Looking at the updated list, the thing that jumps off the page for me is this text in bold font: "trail running shoes??"
If you don't already have your footwear dialed in, I strongly urge you to prioritize that. And then do some decent miles in your shoes of choice to see how they work before you hit the trail.
Some (perhaps even 'many') people seem to be blessed with off-the-shelf feet; they can grab a pair of likely looking shoes from a local sporting store and hike hundreds of miles in them with no issues.
Others of us, unfortunately, need more time, effort, attention, and perhaps money to go through shoes until we get something that works really well. For me personally, a pair of shoes that feel fine for a several mile walk can start to make my feet ache after about 50 miles of backpacking if the toebox isn't wide enough. Then there's sizing up before a thru-hike (whether do to this and by how much); I suggest about 1 full size but this too varies by the individual.
Apologies if you already have some distance hiking under your belt, but at least for some people I really think that footwear is the single toughest piece of gear to get right, and certainly among (if not just truly) the most important thing to get right. Particularly for distance hiking; stuff that you can just shake off on/after a 2-week trip could cause problems after hundreds or thousands of miles.Apr 14, 2013 at 10:42 am #1976482
@sschloss1Locale: New England
Brian's comment on shoes is spot on. I've seen a lot of people suffering on the AT and PCT because they started with the wrong shoes. Avoid that mistake if at all possible!
As for specific models, I would suggest trying on as many different kinds as you can and going with what feels best. I've already done several long-distance hikes, and I still had to try on at least a dozen different shoes before I found one I liked for this year's hike.
Sizing up is a good idea, especially if this your first long-distance hike. But don't overdo it–too large shoes can rub in funny ways as much as too small ones can.Apr 15, 2013 at 6:57 pm #1977022
Great advice as always from BPL… I have tried on a bunch of different models and am deciding between solomon synapse and brooks cascadia. This will actually be my first trip without heavy leather high-top boots so it's hard to know how they should fit. I also live in rural maine and it can be hard to find many models to try on (thank god for zappos). I ended up with plantar fasciitis after the last time I went backpacking though… Anyone with PF have any shoe recommendations?Apr 16, 2013 at 8:56 am #1977261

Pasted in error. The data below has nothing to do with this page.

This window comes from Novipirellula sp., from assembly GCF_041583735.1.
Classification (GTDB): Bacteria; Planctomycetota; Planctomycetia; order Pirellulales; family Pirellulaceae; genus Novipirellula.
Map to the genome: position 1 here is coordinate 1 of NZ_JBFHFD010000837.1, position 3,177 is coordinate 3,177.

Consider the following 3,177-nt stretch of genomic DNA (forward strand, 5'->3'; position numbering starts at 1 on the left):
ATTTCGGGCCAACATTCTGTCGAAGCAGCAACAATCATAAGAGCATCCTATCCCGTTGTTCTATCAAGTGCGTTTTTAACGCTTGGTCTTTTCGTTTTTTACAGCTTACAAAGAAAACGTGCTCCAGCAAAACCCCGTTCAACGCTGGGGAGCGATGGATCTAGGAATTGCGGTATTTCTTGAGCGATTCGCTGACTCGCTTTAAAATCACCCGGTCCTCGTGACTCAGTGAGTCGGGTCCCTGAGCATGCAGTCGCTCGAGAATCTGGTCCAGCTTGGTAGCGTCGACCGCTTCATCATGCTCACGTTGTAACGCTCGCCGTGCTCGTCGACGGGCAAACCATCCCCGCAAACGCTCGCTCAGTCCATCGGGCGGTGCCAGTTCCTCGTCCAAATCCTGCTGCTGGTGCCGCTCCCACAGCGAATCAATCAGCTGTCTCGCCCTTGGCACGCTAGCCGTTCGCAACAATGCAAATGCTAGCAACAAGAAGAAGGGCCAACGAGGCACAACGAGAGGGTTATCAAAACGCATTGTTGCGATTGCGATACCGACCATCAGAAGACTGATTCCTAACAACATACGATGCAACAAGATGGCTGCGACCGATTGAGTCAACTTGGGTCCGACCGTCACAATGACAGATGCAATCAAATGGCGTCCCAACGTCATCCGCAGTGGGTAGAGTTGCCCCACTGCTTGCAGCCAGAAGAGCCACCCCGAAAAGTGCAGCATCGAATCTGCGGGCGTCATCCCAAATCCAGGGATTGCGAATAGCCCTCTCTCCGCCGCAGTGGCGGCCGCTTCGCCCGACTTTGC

Check via your local library system if they carry the book "Fixing Your Feet" by John Vonhoff. I suggest reading up on P.F. there, and you might also just read through this in general, things like preventing and fixing blisters anyway.
Consider going to an actual foot doctor and getting diagnosed and then likely getting custom orthodics. Not cheap, but … might be worth it (so very hard to know for sure). I find that a pair of custom orthodics last me well over one thru-hike. After closer to two thru-hikes I ended up having worn through the underlying hard plastic part with holes forming at the heels and cracking the plastic. For more typical use the underlying hard plastic part lasts a long, long time and you can just optionally resurface the soft rubber upper on occasion. Even buying a replacement orthodic completely was cheaper, however, since I still had the molds.
As far as picking a good shoe — the more you know about your own particular feet, the better. I can now have pretty good luck buying shoes online, just finding sites that give various views of the shoe, and particularly looking from the bottom up at the sole and vice versa, top-down to try to guess at the toebox room. And reading the reviews. Zappos.com is a good place to look for data, and if I recall correctly you can send shoes back to them for a full refund if you've only tried them on inside your house, not out on the street. They won't always be the cheapest source (and if you end up buying 8 pairs at once as I did last time, you do take the time to look for best price). But zappos did a fine job for a friend in doing fairly rapid on-trail delivery to a post office, they seemed to know how to work with thru-hikers FWIW.
Once you recognize that the authoritative-sounding guy in the shoe store might not know all that much that applies to what you're doing, IMO it's ultimately better to "shop" at an online store that has a much much larger selection, even if that turns into an iterative process that takes a while. You really need to become your own personal foot/shoe expert to some degree I think. It's always possible that you'll find a shoe store with the magic combination of a shoe salescreature that really listens and really knows a lot AND where there is at least one pair of decent footwear in your size that works for you. Or, invest in lottery tickets …
Best of luck with this!